Recently, Baltimore Ravens linebacker Ray Lewis came out and said that if quarterback Steve McNair were a white quarterback he would not have been locked out of the Tennessee Titans facility while in the midst of contract negotiations. When McNair himself was asked about it, he was careful not to say it was straight up racism, but he said it was without saying it.

            “I always say you can’t mix personal feelings with business, and I always feel like if you do that’s when these things like that happen,” McNair said.  “That’s why it would never happen to Brett Favre or Peyton Manning and it probably would never happen to those guys, but it happened to me.”

            But how some prominent Black sports columnists responded to Lewis’ and McNair’s comments is a sad commentary of where we are today when it comes to pointing out racism where it exists. AOL Black Voices Roy Johnson Jr. applauded Lewis for pointing it out, but liked the idea that he was subtle about it. It was as if he was saying, ‘if it is there, don’t say it loudly.’ Walk on egg shells and tip toe around it. Additionally, Johnson also said that we shouldn’t make a big deal out of it because, after all, these guys are millionaires who aren’t experiencing the things that regular Black folks go through.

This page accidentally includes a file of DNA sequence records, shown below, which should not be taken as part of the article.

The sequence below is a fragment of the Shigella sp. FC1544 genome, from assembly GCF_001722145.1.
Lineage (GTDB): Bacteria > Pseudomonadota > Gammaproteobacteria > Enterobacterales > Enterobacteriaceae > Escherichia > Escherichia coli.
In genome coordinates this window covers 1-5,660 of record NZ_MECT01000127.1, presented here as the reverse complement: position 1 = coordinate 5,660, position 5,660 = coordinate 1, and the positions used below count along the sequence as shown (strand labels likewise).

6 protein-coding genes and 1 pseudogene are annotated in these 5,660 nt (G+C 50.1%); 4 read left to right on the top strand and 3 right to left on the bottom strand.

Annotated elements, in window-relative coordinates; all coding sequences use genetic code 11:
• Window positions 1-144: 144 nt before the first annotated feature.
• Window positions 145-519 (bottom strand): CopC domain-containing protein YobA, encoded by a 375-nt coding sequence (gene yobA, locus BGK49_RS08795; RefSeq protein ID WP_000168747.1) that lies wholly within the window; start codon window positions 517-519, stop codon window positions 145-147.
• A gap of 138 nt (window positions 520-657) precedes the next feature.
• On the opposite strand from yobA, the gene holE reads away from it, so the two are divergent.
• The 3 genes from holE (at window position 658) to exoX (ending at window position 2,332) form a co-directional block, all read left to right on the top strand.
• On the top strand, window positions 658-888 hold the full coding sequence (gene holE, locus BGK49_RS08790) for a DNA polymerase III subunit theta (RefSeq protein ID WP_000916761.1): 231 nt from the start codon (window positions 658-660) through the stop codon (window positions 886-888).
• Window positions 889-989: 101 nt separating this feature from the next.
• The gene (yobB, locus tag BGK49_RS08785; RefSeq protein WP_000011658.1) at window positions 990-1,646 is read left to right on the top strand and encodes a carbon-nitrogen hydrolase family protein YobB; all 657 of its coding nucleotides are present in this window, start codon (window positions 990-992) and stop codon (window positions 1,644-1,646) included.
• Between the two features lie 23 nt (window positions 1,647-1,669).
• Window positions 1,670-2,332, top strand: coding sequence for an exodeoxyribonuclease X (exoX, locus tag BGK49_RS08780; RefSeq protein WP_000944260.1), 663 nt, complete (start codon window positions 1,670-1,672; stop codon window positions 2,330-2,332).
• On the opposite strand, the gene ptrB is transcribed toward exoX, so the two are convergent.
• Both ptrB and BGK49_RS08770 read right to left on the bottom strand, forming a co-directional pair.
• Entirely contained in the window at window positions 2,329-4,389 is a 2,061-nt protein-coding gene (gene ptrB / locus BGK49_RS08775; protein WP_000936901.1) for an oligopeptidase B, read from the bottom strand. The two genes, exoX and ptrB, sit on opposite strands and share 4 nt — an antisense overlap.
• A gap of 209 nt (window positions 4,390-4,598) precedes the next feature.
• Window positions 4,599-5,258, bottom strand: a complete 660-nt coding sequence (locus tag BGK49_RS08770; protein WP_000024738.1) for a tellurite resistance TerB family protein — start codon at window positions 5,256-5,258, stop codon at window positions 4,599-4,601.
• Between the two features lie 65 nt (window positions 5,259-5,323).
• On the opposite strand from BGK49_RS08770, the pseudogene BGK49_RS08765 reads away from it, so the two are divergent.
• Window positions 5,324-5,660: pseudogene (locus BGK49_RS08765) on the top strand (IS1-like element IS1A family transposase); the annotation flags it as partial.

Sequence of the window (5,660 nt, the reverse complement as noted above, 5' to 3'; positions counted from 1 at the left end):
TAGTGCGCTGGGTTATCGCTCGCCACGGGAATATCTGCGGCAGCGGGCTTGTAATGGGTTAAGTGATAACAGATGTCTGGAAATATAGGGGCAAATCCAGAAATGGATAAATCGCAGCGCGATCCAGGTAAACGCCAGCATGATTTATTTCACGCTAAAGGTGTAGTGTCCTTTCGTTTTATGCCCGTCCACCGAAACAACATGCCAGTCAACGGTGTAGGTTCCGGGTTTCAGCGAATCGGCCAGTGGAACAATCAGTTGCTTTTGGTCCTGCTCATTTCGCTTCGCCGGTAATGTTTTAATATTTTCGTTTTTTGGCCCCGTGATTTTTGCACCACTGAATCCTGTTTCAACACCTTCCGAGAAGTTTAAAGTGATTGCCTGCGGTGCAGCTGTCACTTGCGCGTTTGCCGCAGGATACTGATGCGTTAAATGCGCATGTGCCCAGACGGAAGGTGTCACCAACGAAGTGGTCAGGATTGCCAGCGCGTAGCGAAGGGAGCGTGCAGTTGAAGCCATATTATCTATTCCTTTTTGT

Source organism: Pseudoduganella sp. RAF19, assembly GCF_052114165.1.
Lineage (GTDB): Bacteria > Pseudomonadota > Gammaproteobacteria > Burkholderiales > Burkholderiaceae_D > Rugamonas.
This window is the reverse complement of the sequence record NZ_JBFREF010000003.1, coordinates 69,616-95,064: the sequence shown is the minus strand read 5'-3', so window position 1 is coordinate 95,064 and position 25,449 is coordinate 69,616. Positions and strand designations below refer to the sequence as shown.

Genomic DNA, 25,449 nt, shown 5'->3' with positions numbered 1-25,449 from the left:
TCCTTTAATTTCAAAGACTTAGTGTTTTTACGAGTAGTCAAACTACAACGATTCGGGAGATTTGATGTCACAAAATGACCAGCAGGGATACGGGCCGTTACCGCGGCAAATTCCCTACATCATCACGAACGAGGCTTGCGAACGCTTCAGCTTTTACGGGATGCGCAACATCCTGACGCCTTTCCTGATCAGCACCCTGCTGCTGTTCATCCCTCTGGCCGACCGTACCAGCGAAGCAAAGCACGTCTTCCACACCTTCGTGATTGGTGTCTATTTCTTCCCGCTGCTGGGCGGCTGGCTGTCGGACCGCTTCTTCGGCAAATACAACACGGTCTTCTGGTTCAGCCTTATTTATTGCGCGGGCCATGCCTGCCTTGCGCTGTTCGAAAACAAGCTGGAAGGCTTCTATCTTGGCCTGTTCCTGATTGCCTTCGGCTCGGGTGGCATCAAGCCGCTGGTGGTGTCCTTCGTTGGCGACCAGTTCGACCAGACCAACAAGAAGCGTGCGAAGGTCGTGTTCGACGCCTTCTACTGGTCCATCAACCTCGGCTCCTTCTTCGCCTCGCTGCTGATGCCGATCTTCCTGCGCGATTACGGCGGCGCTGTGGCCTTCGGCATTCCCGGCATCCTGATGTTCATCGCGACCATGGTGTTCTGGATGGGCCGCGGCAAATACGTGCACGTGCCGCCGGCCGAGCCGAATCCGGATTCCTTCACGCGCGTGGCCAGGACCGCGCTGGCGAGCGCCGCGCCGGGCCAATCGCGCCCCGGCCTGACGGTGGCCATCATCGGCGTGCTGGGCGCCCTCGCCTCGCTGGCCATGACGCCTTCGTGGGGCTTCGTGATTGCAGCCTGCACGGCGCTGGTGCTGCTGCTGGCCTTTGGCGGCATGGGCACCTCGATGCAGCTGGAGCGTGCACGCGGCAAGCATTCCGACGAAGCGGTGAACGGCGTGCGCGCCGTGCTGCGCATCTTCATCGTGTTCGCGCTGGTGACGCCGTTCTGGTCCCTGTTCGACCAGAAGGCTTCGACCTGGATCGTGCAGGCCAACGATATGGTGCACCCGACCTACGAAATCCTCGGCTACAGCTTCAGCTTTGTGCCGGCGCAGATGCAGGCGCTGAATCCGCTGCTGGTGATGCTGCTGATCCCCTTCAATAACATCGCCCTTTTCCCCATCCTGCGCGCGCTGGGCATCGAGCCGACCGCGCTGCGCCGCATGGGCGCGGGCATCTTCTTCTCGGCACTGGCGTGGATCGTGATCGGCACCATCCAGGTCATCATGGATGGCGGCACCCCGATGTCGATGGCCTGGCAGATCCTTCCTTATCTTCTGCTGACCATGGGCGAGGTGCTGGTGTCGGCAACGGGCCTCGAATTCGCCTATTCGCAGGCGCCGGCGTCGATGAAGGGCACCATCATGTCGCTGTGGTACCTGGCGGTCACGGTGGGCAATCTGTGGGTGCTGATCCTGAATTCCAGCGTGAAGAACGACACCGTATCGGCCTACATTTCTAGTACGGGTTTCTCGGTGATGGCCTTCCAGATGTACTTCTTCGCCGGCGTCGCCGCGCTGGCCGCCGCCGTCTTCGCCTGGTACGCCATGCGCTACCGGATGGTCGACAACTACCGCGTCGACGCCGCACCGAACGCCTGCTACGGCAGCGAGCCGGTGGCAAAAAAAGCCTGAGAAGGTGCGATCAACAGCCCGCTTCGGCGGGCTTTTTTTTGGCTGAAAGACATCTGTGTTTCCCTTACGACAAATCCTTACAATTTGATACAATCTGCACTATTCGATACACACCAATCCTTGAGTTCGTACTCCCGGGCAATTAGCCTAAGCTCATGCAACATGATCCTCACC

Then there was Kansas City Star/AOL columnist Jason Whitlock who suggested that Lewis should shut up and sit in the back of his limousine rather than say something in support of McNair.  His argument is because the Ravens stood by him during his murder trial that he should lose his race card, i.e. his right to speak out on social causes.     

            Wow, since when did being a millionaire or being accused of murder take away your right to stand up for another Black man? I wish more African-American athletes had the guts to speak their minds on race. Hell, I wish more Black columnists would have the guts to point out white racism in sports in their columns. Ironically, Black columnists in the mainstream media aren’t going to speak up or are going to be subtle about it because they don’t want to lose their $50,000 to $100,000 per year jobs because they don’t want to offend their white editors. So if you can’t beat them join them.